This year marks 400 years since African arrival in the United States in 1619. The “Year of the Return” is being celebrated across the world, particularly in Ghana, which has seen a recent influx of American tourism. For some, a return to Ghana has taken on a new meaning, as evidenced by the more than 125 new citizens residing in the country.
From actor Boris Kudjoe’s December appearance on ABC’s “The View” in honor of “The 1619 Project,” to rapper Cardi B performing there, Ghana has been swarming with visitors. However, many African Americans — and many Ghanaian-born ones — are coming to the country not just to visit, but to live. They are bringing a different set of skills and business tools from the American economy to the motherland, and Ghana is responding with open arms.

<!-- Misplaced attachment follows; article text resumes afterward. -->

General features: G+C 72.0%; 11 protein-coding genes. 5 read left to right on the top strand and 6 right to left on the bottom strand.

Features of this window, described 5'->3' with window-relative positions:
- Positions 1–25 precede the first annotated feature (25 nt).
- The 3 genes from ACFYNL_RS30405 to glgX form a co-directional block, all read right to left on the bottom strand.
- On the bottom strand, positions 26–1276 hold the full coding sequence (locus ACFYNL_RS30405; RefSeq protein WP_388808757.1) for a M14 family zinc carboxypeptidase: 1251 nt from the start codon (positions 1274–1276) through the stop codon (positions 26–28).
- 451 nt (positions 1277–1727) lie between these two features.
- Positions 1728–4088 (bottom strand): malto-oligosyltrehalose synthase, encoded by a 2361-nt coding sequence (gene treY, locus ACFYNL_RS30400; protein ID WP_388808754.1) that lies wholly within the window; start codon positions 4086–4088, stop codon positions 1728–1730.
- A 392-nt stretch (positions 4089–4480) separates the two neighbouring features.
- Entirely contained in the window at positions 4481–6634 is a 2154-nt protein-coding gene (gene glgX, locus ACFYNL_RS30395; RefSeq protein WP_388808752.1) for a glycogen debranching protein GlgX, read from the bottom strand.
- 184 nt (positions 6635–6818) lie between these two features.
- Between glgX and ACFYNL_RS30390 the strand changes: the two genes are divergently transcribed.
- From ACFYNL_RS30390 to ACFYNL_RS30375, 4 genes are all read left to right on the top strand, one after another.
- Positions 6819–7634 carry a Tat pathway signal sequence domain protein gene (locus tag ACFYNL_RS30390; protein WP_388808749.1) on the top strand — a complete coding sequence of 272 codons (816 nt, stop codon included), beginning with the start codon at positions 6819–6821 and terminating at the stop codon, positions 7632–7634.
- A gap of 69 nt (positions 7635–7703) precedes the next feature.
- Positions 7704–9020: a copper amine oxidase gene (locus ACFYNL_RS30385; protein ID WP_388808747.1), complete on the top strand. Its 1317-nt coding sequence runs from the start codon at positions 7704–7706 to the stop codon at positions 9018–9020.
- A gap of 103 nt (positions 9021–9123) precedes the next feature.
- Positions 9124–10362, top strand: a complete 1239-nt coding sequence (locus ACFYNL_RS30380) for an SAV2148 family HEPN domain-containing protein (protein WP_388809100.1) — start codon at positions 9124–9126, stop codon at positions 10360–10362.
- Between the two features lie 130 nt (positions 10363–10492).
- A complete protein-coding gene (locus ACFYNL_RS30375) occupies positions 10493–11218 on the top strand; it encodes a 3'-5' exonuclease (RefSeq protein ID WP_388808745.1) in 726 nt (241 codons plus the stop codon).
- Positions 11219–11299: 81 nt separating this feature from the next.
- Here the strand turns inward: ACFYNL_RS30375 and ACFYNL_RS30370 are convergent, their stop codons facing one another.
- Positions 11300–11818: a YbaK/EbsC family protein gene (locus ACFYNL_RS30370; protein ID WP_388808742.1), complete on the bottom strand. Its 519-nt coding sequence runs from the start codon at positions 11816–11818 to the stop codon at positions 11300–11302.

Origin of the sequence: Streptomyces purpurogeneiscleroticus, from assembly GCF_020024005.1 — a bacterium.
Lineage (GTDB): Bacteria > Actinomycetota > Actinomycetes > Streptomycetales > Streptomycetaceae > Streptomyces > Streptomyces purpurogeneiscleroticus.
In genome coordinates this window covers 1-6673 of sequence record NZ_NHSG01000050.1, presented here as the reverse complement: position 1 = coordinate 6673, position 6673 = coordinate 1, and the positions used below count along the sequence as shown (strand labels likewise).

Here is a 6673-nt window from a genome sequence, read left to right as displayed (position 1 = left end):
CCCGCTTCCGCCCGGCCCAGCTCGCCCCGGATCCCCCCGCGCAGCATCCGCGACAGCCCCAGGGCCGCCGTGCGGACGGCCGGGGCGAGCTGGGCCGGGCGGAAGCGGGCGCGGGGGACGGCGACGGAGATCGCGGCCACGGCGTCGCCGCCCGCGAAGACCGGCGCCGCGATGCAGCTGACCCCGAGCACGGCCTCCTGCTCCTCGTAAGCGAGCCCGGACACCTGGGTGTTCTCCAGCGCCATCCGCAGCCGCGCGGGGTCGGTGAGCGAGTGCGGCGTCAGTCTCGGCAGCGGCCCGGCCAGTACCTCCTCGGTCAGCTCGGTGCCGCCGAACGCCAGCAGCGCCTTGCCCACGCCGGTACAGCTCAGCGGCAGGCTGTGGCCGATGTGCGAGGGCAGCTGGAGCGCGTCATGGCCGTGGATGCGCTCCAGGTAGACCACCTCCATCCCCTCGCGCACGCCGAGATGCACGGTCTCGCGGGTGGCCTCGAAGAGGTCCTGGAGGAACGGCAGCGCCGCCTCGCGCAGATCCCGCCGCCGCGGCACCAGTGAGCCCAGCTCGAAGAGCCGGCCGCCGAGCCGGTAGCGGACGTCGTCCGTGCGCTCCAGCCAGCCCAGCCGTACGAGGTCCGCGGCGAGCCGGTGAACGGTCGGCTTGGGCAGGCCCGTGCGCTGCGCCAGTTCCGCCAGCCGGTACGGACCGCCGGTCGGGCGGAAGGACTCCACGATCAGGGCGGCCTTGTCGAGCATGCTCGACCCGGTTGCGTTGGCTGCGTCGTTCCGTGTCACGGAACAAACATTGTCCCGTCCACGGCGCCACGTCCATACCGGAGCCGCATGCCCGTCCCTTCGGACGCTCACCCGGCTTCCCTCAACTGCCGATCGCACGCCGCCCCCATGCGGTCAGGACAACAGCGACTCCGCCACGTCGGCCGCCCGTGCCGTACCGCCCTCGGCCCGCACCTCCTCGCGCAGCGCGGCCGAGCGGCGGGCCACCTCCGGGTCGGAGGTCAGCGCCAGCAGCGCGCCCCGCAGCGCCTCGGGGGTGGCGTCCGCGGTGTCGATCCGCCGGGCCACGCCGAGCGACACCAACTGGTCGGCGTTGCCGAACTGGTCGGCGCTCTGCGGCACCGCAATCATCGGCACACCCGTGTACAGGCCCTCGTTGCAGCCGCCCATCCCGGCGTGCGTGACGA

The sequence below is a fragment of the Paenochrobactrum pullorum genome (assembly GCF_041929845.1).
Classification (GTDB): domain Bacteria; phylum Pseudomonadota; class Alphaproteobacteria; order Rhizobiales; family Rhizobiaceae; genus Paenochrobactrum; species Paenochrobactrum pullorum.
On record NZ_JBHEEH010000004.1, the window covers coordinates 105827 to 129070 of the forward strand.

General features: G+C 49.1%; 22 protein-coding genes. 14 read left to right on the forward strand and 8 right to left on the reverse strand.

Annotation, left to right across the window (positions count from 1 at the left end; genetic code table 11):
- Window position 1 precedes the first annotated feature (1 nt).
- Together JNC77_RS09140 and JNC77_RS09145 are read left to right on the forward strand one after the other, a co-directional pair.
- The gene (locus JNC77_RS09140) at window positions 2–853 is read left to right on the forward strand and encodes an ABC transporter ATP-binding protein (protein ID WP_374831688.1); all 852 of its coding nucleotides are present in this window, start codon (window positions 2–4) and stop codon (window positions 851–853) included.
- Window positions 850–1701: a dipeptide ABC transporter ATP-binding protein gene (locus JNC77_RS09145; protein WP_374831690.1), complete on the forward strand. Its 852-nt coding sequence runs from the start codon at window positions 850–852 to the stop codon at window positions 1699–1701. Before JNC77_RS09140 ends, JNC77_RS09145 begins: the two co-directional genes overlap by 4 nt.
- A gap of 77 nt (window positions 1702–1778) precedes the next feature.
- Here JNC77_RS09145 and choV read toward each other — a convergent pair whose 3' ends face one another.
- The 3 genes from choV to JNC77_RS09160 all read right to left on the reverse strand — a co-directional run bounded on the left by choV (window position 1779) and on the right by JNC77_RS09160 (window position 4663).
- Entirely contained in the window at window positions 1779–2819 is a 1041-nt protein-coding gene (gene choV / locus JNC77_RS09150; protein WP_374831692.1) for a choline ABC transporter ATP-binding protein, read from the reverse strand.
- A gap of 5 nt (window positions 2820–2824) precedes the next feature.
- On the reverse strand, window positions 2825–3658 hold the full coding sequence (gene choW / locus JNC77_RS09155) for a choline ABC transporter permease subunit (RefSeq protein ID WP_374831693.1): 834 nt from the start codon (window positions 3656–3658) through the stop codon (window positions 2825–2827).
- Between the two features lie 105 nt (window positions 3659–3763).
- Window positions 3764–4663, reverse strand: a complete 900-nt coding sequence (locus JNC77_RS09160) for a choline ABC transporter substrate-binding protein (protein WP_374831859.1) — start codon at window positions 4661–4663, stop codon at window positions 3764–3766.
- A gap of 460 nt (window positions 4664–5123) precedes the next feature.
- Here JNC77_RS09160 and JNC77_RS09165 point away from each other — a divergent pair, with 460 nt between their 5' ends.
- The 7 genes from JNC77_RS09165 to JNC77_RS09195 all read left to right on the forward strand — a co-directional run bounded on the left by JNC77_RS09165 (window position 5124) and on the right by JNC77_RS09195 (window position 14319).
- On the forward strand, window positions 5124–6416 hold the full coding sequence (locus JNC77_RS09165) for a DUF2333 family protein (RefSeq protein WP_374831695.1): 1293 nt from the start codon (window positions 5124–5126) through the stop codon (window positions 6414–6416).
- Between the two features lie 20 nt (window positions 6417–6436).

“The climate in Ghana is ripe for entrepreneurs to fill potholes, add traffic lights and digitize tax returns, among other business moves,” Ghanaian-born business owner Kojo Terry Oppong — who moved from New Jersey — told the Washington Post.
The business boom is creating a burgeoning middle class, the likes of which Ghana had not previously seen. It is not only allowing expatriates to broaden their economic horizons without the limits confronted in America, but it’s also generating additional, much needed revenue for locals.
“Artists at the biggest craft market in town estimate their monthly earnings have risen from about $450 to $750,” according to the Post.
The continued growth is creating a win-win situation for both natives and African American expatriates, proving that in some ways, the grass really is greener on the other side.